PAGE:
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Journal of Animal Science Abstract - Animal Growth, Physiology, and Reproduction

Porcine peroxisome proliferator-activated receptor δ mediates the lipolytic effects of dietary fish oil to reduce body fat deposition1

 

This article in JAS

  1. Vol. 88 No. 6, p. 2009-2018
     
    Received: Oct 21, 2009
    Accepted: Feb 17, 2010
    Published: December 4, 2014


    3 Corresponding author(s): sding@ntu.edu.tw
    scw01@ntu.edu.tw
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doi:10.2527/jas.2009-2597
  1. Y. H. Yu*,
  2. P. H. Wang*,
  3. W. T. K. Cheng,
  4. H. J. Mersmann*22,
  5. S. C. Wu 3 and
  6. S. T. Ding 3
  1. Department of Animal Science and Technology/Institute of Biotechnology, National Taiwan University, Taipei 106, Taiwan; and
    Department of Animal Science and Biotechnology, Tunghai University, Taichung 407, Taiwan

ABSTRACT

ABSTRACT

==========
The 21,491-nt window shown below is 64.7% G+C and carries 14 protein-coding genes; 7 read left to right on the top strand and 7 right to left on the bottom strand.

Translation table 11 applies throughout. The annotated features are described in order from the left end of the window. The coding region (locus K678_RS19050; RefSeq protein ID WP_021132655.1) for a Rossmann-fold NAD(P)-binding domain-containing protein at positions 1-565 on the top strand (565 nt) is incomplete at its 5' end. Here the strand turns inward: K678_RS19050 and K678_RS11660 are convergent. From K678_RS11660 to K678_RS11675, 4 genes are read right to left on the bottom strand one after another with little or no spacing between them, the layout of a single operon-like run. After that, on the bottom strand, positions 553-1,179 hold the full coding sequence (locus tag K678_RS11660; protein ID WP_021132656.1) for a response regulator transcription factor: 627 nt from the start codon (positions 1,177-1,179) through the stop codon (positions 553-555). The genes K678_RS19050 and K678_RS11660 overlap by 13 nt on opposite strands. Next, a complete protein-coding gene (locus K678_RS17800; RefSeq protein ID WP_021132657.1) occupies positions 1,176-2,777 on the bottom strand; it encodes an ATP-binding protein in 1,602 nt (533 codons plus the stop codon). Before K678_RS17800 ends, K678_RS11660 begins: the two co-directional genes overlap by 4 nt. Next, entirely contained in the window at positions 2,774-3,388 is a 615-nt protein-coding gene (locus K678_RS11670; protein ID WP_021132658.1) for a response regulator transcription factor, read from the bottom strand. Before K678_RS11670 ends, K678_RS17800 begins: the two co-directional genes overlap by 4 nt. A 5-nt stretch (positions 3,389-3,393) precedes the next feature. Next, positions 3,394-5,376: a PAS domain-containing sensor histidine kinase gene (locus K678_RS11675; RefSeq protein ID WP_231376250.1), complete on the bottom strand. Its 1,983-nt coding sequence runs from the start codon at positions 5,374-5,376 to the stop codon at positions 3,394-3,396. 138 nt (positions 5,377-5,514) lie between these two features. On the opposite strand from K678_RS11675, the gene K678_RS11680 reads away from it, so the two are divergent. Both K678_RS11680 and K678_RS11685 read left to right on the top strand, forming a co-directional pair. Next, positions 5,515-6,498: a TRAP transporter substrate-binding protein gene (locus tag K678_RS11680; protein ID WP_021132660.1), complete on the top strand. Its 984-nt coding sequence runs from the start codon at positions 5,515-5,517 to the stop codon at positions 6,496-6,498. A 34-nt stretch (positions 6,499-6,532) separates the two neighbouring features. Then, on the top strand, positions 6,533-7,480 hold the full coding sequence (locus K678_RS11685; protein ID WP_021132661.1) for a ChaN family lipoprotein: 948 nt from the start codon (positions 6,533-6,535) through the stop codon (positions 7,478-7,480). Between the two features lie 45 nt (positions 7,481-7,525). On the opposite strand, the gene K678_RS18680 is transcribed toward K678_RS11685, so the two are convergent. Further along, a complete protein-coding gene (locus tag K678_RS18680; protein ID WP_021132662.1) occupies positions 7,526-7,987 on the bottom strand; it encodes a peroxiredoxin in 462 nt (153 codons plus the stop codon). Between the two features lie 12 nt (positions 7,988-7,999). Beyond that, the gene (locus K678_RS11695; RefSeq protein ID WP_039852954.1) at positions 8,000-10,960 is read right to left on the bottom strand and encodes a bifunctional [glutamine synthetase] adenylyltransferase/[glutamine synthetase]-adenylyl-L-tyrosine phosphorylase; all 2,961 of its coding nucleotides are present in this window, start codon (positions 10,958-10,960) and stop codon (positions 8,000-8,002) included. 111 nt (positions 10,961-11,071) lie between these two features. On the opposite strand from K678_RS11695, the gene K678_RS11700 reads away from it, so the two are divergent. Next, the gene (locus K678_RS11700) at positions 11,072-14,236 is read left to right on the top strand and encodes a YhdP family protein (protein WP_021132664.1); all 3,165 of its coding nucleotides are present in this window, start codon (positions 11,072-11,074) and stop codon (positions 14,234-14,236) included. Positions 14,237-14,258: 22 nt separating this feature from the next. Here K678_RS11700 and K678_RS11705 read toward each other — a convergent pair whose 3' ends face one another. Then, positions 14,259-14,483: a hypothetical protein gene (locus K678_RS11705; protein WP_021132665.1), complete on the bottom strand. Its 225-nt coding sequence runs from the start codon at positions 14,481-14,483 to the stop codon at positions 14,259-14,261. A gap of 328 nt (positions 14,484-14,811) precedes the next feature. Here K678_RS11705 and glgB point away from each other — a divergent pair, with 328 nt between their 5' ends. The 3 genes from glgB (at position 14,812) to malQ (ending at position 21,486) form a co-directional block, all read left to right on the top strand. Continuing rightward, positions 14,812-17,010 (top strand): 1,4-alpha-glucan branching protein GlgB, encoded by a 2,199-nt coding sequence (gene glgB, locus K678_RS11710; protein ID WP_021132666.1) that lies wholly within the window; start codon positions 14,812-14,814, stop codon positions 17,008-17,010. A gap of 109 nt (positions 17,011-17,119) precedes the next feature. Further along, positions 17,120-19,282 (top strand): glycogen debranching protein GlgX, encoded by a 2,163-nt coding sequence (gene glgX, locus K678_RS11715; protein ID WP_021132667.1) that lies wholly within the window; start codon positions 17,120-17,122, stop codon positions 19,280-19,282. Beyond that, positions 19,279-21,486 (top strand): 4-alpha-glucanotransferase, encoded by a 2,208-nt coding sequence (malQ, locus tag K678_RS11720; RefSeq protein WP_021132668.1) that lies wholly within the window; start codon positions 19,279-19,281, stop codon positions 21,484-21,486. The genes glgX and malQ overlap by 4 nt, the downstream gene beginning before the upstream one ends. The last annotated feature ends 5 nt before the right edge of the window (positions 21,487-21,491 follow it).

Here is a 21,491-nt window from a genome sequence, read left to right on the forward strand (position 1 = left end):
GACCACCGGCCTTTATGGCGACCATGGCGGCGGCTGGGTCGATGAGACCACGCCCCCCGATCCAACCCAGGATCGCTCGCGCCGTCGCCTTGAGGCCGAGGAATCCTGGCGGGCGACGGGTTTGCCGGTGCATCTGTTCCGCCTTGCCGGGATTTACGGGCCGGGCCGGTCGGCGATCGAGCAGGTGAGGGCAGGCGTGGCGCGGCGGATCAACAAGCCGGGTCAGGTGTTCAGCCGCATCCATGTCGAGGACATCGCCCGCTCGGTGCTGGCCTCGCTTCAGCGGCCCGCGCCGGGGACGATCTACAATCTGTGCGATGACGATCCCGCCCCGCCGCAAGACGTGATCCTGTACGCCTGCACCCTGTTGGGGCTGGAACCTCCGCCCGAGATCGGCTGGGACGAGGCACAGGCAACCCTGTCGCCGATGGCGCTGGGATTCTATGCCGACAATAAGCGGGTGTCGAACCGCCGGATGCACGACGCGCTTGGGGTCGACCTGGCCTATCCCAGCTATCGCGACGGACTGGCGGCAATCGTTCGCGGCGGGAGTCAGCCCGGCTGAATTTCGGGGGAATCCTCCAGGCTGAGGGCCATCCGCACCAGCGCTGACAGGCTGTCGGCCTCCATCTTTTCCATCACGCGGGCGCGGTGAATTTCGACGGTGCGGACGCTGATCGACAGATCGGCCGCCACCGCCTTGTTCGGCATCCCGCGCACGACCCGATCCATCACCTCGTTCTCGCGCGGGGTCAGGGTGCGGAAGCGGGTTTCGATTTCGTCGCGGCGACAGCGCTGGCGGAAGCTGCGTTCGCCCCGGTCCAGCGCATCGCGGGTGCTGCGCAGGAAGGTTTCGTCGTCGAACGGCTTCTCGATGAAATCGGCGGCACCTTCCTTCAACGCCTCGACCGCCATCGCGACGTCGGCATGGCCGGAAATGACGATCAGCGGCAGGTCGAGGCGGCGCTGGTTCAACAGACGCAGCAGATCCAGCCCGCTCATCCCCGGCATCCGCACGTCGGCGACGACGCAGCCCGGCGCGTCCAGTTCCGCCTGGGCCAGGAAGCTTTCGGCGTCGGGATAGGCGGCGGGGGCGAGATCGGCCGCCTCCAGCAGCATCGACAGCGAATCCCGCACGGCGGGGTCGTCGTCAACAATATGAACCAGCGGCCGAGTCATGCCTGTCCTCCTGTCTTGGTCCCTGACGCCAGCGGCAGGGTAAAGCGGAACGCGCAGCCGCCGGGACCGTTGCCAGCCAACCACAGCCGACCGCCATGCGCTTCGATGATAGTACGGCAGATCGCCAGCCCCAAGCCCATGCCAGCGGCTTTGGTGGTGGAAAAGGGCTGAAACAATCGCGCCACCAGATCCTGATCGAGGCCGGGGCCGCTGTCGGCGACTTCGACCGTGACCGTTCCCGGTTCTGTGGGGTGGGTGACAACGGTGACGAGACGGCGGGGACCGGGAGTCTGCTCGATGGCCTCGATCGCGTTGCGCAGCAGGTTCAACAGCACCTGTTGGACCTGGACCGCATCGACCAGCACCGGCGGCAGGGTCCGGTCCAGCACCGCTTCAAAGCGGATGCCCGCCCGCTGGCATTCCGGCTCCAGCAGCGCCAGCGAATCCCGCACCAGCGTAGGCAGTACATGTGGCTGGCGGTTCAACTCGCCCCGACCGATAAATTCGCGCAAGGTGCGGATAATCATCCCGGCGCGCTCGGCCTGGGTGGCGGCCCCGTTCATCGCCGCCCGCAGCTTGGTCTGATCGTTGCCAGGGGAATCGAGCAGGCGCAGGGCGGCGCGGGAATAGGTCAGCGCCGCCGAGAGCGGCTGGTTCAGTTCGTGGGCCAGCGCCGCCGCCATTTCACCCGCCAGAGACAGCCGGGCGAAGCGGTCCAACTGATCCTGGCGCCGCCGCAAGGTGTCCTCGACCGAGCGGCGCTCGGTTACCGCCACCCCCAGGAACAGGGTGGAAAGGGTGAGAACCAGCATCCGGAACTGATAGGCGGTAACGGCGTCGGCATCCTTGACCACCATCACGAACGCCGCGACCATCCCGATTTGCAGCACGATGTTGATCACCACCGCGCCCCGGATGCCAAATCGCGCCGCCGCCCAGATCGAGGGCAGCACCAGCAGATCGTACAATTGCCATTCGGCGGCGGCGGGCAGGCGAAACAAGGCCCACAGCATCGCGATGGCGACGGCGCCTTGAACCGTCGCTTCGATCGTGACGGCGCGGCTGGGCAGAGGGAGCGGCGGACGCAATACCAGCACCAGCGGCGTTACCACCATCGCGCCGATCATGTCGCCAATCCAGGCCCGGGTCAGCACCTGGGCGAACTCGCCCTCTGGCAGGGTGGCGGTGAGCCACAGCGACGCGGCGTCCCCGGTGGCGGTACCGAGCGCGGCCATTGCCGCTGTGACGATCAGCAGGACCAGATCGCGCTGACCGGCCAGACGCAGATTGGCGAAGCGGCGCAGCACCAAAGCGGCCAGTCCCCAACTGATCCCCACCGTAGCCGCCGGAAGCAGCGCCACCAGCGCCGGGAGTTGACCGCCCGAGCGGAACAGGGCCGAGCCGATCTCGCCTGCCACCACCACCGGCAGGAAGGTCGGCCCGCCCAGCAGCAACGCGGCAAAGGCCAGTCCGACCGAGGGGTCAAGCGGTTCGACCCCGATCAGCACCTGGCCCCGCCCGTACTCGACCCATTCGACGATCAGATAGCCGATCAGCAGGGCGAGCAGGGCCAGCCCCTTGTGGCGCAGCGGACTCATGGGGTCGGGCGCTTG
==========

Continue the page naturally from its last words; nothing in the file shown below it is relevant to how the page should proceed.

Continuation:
Peroxisome proliferator-activated receptor δ promotes fatty acid catabolism and energy expenditure in skeletal muscle and adipose tissues. A ligand for PPARδ is required to activate PPARδ function. Polyunsaturated fatty acids are potential ligands for PPARδ activation. The current experiment was designed to determine the potential for PUFA, particularly from dietary fish oil, to activate porcine PPARδ in vivo. Transgenic mice were generated to overexpress porcine PPARδ in the adipose tissue. Mice were fed a high-saturated fat (13% beef tallow), or high-unsaturated fat (13% fish oil) diet, or a diet containing 4 mg/kg of a PPARδ ligand (L165041) for 4 mo. Compared with beef tallow feeding, fish oil feeding reduced fat mass and decreased (P < 0.05) plasma triacylglycerol and FFA concentrations in the transgenic mice. Adipose tissue expression of genes involved in adipogenesis (i.e., lipoprotein lipase and adipocyte fatty acid-binding protein) was decreased in transgenic mice fed fish oil or the PPARδ ligand. In the same mice, expression of the lipolytic gene, hormone-sensitive lipase was increased (P < 0.05). Fish oil feeding also stimulated expression of genes participating in fatty acid oxidation in the liver of transgenic mice compared with wild-type mice. Overall, these results indicate that PUFA may serve as natural and effective regulators of lipid catabolism in vivo and many of these effects may be generated from activation of PPARδ.

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